TRID Disclosure Forms: A Basic Overview

Anyone who has financed the purchase of residential real estate property recently is familiar with the almost insurmountable stack of documents that is set before them prior to taking title. This is a result of the Dodd-Frank Act which requires Lenders to follow a series of guidelines to protect consumers. Here we’ve provided a brief overview of the 2 most important disclosure statements – the Loan Estimate and the Closing Disclosure forms.

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TRID Disclosure Forms

The Dodd-Frank Act requires the Consumer Financial Protection Bureau (CFPB) to issue various disclosures that integrate the residential mortgage loan disclosures that borrowers customarily get under the Truth in Lending Act (TILA) with the Real Estate Settlement Procedures Act (RESPA). This rule is known as the TILA/RESPA Integrated Disclosure Rule, or TRID.

TRID applies to most residential mortgage applications received by Lenders on or after August 1, 2015 except for home equity lines of credit, reverse mortgage, mortgages secured by a mobile home (or dwelling that is not attached to the land), mortgages by lenders who make five or fewer mortgages per year, and various types of second mortgages.  Lenders are strictly obligated to use specialized forms when providing consumers with the required disclosures.

The main obligations to Lenders pertain to the Loan Estimate and Closing Disclosure. The following provides a general description of each of these documents to be used as a guide by borrowers who may be unfamiliar with the rule.

The Loan Estimate

At the commencement of the loan application process, Lenders must provide borrowers with a Loan Estimate using the standardized form that combines the Truth-in-Lending stated with certain statements included in the RESPA Good Faith Estimate. They also include disclosures regarding the Total Interest Percentage (total amount of interest paid by the borrower over the life of the loan), the appraisal notice and the servicing notice.

This Loan Estimate form is used for fixed-rate loans, loans with balloon payments, interest-only or adjustable rate loans, as well as, negative amortization loans. It must be provided to the borrower not more than three business days after receipt of the borrower’s application and not less than seven business days before the completion of the transaction.

It should be noted that “business days” have slightly different means for each of these deadlines. At the beginning of the process, it is defined as any day the lender is opened to the public and at the end of the process (i.e. closing disclosure), it means any calendar day except Sundays and legal public holidays.

The purpose of the Loan Estimate is to provide a good faith estimate of the expected costs and terms in an itemized format.

All origination charges, including any application fee, origination fee or underwriting fee, must be itemized on the form. Other itemized charges include discount points, charges paid by the creditor to pay for a loan-level pricing adjustment, as well as, compensation paid to mortgage brokers.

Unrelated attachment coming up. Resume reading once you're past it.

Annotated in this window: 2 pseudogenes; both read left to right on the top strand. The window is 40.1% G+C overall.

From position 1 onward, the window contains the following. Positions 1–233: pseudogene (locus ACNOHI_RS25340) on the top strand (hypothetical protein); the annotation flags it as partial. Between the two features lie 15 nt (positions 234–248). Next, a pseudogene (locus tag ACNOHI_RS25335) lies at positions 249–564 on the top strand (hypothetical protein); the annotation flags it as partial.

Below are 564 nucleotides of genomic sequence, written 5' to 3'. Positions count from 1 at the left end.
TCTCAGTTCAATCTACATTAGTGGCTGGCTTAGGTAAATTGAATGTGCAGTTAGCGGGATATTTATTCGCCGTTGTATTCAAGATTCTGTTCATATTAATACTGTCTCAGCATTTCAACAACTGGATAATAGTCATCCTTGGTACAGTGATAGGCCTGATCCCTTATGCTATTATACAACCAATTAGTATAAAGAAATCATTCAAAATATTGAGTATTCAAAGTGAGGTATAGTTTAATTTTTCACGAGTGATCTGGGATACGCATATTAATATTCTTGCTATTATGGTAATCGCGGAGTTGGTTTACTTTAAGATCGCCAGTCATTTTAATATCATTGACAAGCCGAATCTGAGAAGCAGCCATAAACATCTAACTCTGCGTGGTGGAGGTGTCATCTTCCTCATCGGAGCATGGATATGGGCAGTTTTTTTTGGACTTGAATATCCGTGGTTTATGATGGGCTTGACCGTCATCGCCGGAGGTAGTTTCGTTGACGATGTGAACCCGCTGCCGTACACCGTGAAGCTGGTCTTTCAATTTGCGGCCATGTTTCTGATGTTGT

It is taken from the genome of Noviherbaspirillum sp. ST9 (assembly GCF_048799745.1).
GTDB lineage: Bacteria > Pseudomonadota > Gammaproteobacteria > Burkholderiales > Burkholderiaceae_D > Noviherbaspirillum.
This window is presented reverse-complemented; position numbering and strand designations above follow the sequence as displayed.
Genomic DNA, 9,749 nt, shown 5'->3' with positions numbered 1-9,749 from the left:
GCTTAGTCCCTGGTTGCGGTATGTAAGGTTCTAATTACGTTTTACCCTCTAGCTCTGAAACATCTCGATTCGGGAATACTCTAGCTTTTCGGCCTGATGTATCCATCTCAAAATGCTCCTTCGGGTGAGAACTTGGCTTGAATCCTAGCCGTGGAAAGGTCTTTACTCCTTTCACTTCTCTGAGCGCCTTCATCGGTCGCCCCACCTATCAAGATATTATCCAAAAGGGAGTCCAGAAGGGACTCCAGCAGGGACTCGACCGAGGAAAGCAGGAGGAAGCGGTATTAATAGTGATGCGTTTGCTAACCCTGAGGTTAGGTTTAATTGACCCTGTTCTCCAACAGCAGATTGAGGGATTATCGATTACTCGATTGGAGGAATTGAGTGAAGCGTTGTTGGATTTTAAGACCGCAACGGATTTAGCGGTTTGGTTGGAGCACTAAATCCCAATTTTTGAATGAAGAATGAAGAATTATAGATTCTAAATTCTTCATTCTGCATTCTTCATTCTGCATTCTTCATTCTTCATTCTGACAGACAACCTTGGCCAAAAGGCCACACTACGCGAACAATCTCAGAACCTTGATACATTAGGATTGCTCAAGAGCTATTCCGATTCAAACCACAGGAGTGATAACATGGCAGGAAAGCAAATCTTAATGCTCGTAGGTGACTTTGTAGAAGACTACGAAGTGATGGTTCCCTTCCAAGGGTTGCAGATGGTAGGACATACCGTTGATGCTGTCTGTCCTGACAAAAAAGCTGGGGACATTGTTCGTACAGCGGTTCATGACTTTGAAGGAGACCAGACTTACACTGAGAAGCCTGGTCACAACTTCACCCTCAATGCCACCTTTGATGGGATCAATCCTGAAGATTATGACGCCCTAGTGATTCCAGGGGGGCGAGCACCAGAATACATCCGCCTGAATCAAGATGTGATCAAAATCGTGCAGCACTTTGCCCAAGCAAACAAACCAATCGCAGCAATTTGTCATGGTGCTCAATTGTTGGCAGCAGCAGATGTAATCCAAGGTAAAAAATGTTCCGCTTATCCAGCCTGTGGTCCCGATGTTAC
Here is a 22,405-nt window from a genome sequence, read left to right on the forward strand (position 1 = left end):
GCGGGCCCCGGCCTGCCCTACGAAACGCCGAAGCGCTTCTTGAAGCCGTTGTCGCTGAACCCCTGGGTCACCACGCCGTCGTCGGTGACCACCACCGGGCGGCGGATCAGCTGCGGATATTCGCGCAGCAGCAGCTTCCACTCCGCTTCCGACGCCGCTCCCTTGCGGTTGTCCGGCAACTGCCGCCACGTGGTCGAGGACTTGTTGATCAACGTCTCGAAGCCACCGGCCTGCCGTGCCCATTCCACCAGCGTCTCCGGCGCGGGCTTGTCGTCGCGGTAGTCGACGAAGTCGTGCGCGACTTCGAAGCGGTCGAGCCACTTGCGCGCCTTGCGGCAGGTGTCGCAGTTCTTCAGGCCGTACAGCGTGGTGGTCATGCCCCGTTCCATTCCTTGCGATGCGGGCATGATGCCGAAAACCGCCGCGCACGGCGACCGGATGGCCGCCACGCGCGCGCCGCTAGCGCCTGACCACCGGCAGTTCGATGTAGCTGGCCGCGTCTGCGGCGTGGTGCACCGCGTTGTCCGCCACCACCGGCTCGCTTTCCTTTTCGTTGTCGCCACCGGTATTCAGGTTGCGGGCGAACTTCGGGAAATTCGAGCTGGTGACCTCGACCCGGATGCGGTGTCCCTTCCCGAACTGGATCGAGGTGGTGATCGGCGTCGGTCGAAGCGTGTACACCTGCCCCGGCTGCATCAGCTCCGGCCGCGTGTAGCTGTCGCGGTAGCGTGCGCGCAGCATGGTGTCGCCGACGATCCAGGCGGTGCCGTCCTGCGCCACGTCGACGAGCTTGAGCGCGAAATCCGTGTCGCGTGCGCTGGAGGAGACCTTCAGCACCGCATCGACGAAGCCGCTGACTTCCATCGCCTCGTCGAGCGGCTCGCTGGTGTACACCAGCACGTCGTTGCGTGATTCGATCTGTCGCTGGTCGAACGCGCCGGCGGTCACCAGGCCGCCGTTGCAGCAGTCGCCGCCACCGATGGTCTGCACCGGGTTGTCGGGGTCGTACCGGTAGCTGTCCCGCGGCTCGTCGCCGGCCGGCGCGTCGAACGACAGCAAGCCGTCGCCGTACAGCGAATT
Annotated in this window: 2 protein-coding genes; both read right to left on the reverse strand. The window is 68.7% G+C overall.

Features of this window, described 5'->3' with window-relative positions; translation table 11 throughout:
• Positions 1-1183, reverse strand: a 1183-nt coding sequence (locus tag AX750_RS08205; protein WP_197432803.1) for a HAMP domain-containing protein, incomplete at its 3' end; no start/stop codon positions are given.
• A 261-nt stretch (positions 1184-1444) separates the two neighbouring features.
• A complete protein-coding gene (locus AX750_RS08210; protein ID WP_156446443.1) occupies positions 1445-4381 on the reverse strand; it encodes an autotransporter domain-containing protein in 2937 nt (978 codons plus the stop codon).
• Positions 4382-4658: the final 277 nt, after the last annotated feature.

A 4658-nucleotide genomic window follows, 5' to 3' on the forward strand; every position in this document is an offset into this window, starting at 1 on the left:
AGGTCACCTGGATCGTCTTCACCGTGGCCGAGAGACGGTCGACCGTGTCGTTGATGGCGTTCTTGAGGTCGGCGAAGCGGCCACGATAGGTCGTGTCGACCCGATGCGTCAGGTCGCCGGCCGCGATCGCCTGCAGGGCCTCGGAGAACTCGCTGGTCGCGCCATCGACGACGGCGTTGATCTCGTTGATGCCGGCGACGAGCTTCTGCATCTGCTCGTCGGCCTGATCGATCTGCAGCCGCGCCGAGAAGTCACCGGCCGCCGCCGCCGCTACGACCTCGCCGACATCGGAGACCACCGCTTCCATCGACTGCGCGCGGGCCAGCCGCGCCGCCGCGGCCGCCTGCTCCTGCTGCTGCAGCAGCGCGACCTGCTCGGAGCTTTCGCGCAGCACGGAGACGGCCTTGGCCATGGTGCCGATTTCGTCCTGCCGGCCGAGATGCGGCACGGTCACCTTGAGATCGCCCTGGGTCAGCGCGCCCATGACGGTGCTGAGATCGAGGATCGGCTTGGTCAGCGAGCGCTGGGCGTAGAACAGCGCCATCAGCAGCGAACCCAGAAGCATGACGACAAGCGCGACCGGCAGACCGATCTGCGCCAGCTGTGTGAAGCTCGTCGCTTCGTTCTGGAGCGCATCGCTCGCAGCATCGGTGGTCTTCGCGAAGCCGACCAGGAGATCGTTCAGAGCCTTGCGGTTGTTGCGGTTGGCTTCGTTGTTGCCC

It’s worth noting that the Lender may impose a credit report fee prior to issuing the estimate, but may not require a borrower to produce documentation until such borrower has indicated an intent to proceed after having reviewed the Loan Estimate.

An estimate is considered to be given in good faith if the amount paid by the borrower does not exceed the amount originally quoted by the Lender. While most charges may not be increased, TRID rules permit increases in certain circumstances, such as some third-party fees for a maximum increase of 10%, prepaid interest, property insurance premiums etc.

The Closing Disclosure

All financed residential purchases must be accompanied by a standardized Closing Disclosure form which combines disclosures found in the Truth-in-Lending statement with disclosures found in the RESPA HUD-1 or HUD-1A form. For a line-by-line explanation of the Closing Disclosure form, be sure to review our article Closing Disclosure Forms 101.

The Closing Disclosure form must be received by the borrower no later than three business days prior to the closing of the sale. “Business days” include all calendar days except Sundays and legal holidays. Lenders and title agents usually work together to ensure that all figures are accurate and available to be presented to the borrower by the mandated deadline.

A Closing Disclosure must state the exact terms of the loan and all costs associates with the settlement of the purchase transaction. The terms of the loan contained in the Closing Disclosure statement must match those disclosed in the Loan Estimate to comply with TRID rules. However, the Closing Disclosure form includes additional information such as compensation to the loan originator or mortgage broker, realtor fees, community association fees owed, home warranties, inspection fees among others.

Often times changes are necessary after the final Closing Disclosure is provided to the borrower.  The Lender may provide a Revised Closing Disclosure but would be required to extend the three-day waiting period in cases whether the revision is due to a change in the annual percentage rate, a change in the loan term or the addition of a prepayment penalty.

Conclusion

Despite the millions of financed residential real estate transactions that have taken place since the implementation of the new TRID rule, the forms still cause a great degree of confusion with borrowers.

The preceding information serves as a basic introduction to the two main disclosure forms a buyer may expect to receive from their Lender.

An experienced attorney can assist any Florida borrower who is about to close on a residential property navigate through these documents from their Lender. We at ASR Law Firm are available to help!

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